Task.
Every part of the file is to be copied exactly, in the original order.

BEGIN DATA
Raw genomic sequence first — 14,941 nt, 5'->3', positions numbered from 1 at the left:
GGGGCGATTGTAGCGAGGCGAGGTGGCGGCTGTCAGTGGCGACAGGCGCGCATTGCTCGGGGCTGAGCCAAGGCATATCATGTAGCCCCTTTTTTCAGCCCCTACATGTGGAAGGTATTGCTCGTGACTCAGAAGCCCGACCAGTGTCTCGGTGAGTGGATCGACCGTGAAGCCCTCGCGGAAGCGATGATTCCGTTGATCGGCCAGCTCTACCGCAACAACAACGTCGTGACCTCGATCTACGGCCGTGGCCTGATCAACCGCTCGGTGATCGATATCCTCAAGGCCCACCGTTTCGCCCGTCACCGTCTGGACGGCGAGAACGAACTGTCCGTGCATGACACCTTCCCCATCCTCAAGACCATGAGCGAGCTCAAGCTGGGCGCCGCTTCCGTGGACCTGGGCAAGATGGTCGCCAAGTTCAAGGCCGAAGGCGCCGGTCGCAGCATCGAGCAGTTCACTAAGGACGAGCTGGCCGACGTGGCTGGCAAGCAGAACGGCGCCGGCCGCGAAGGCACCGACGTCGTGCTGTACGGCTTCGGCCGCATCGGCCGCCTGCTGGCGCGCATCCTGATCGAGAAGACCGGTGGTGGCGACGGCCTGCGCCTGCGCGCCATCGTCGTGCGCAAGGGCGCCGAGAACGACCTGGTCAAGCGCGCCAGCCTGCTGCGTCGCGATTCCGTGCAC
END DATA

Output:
Raw genomic sequence first — 14,941 nt, 5'->3', positions numbered from 1 at the left:
GGGGCGATTGTAGCGAGGCGAGGTGGCGGCTGTCAGTGGCGACAGGCGCGCATTGCTCGGGGCTGAGCCAAGGCATATCATGTAGCCCCTTTTTTCAGCCCCTACATGTGGAAGGTATTGCTCGTGACTCAGAAGCCCGACCAGTGTCTCGGTGAGTGGATCGACCGTGAAGCCCTCGCGGAAGCGATGATTCCGTTGATCGGCCAGCTCTACCGCAACAACAACGTCGTGACCTCGATCTACGGCCGTGGCCTGATCAACCGCTCGGTGATCGATATCCTCAAGGCCCACCGTTTCGCCCGTCACCGTCTGGACGGCGAGAACGAACTGTCCGTGCATGACACCTTCCCCATCCTCAAGACCATGAGCGAGCTCAAGCTGGGCGCCGCTTCCGTGGACCTGGGCAAGATGGTCGCCAAGTTCAAGGCCGAAGGCGCCGGTCGCAGCATCGAGCAGTTCACTAAGGACGAGCTGGCCGACGTGGCTGGCAAGCAGAACGGCGCCGGCCGCGAAGGCACCGACGTCGTGCTGTACGGCTTCGGCCGCATCGGCCGCCTGCTGGCGCGCATCCTGATCGAGAAGACCGGTGGTGGCGACGGCCTGCGCCTGCGCGCCATCGTCGTGCGCAAGGGCGCCGAGAACGACCTGGTCAAGCGCGCCAGCCTGCTGCGTCGCGATTCCGTGCAC